Another home run for Apple. The company is once again close to firing on all cylinders!

Sean Udall is an investment strategist, portfolio manager and proprietary trader with extensive experience across a wide variety of asset classes, including equities, fixed income, currencies, and derivatives. He's a recognized trader, prolific writer, and the founder of the TechStrat Report, a technology-focused investment newsletter from Minyanville. Read more of Sean's commentary, here.

Sean Udall has a position in AAPL.

(See also: At Apple, Investors Still See Evolutions, Not Revolution)





One Mistake? Not Making iWork and iLife Available for Androids and Windows
By Andre Mouton

For the most part, Apple's event was about incremental updates – and there's nothing wrong with that. As good as this company has been at developing new products and entering new markets, it's just as good at churning out strong updates to existing devices. Both the iPad and the Macbook Pro are old product lines by now, but each continues to generate a lot of excitement. Apple has the best batting average in the business, and when it's at the plate, people watch.

Software is another matter. iWork and iLife are now free with the purchase of new hardware, but Apple hasn't bothered to offer Windows or Android versions like it does with iTunes. That's a mistake. Most PCs run Windows, and most smartphones run Android. The digital world is a diverse place, and for Apple devices to succeed in it, they need to pair well with non-Apple devices. This means ensuring that both sides have access to the same apps. Microsoft made a similar mistake by refusing to release Office for IOS and Android. This fragmentation has driven consumers towards cloud alternatives like Google Docs – a development that neither Microsoft nor Apple wants.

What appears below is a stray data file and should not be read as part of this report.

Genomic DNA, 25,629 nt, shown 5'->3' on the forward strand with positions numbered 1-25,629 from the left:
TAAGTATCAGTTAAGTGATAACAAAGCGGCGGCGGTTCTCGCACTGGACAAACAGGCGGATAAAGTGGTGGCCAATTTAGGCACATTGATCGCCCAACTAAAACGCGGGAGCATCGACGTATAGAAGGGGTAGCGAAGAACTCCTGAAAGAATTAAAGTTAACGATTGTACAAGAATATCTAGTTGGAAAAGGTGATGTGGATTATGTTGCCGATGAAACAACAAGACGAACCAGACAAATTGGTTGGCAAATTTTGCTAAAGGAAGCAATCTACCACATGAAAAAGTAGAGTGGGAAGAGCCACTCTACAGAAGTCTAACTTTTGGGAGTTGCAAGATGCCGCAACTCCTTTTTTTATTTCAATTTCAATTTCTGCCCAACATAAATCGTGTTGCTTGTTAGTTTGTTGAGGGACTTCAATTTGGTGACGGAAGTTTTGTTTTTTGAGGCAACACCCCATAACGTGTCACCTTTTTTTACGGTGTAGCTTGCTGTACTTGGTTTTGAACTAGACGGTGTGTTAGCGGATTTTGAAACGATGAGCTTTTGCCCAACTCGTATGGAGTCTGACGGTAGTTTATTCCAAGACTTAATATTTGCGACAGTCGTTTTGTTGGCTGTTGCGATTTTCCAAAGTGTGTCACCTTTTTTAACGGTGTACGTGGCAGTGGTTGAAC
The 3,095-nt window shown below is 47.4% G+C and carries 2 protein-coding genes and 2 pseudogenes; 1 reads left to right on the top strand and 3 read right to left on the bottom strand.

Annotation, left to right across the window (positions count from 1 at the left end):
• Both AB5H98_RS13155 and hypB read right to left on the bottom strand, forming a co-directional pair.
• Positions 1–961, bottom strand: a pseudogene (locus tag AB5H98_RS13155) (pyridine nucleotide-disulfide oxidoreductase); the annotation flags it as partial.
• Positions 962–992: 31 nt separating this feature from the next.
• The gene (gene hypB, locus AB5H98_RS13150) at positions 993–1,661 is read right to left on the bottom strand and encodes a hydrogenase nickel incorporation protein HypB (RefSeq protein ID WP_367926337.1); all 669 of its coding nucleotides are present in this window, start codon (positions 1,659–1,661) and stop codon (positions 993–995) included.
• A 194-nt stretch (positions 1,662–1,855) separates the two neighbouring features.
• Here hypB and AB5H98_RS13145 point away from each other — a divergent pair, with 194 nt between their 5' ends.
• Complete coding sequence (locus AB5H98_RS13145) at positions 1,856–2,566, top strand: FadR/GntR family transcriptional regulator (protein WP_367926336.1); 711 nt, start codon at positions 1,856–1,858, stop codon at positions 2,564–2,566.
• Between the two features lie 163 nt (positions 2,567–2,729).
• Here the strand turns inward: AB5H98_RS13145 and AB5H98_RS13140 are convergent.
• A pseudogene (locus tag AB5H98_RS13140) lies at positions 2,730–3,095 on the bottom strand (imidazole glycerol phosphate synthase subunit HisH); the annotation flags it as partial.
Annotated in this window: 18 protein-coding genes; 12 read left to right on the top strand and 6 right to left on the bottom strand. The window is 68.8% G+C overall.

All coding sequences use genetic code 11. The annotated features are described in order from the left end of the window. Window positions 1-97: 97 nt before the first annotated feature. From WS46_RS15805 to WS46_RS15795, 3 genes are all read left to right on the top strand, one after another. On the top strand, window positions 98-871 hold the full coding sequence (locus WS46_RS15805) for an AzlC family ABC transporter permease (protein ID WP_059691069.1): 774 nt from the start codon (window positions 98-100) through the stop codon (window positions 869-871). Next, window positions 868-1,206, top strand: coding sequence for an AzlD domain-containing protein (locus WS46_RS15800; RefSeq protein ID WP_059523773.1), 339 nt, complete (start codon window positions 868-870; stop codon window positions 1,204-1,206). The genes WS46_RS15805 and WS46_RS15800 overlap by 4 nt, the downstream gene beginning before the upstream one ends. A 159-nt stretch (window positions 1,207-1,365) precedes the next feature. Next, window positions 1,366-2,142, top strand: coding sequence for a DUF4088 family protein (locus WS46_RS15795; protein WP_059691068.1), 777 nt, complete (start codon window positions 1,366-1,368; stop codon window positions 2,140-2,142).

Andre Mouton is an independent investor who cut his teeth in the dot-com crash and chewed his lip in the financial crisis. He is a former writer for Offbeat Magazine in New Orleans and a touring (but not itinerant) musician, who now lives in New York. Read more of his work for Minyanville, here.

Twitter: @Minyanville

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No positions in stocks mentioned.

The information on this website solely reflects the analysis of or opinion about the performance of securities and financial markets by the writers whose articles appear on the site. The views expressed by the writers are not necessarily the views of Minyanville Media, Inc. or members of its management. Nothing contained on the website is intended to constitute a recommendation or advice addressed to an individual investor or category of investors to purchase, sell or hold any security, or to take any action with respect to the prospective movement of the securities markets or to solicit the purchase or sale of any security. Any investment decisions must be made by the reader either individually or in consultation with his or her investment professional. Minyanville writers and staff may trade or hold positions in securities that are discussed in articles appearing on the website. Writers of articles are required to disclose whether they have a position in any stock or fund discussed in an article, but are not permitted to disclose the size or direction of the position. Nothing on this website is intended to solicit business of any kind for a writer's business or fund. Minyanville management and staff as well as contributing writers will not respond to emails or other communications requesting investment advice.